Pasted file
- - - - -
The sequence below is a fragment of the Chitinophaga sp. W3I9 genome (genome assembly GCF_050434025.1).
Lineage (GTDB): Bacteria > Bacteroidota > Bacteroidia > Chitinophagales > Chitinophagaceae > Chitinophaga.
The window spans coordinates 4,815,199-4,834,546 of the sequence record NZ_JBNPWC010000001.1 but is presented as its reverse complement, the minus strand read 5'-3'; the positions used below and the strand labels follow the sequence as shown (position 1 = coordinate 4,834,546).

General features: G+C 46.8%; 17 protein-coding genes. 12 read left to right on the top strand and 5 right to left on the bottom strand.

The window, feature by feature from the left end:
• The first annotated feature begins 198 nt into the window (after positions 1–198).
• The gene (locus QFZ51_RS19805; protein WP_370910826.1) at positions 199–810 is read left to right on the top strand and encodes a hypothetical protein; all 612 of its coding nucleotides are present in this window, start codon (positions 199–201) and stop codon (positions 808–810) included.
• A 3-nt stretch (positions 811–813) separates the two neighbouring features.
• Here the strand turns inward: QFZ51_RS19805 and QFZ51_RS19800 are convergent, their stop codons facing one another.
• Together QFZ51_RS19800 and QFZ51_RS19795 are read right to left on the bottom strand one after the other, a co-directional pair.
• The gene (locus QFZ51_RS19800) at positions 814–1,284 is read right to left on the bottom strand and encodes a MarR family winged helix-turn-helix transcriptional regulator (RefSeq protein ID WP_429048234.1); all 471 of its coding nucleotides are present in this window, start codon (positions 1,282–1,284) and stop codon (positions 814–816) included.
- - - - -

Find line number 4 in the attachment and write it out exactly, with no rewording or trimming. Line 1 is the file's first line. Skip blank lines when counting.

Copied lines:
General features: G+C 46.8%; 17 protein-coding genes. 12 read left to right on the top strand and 5 right to left on the bottom strand.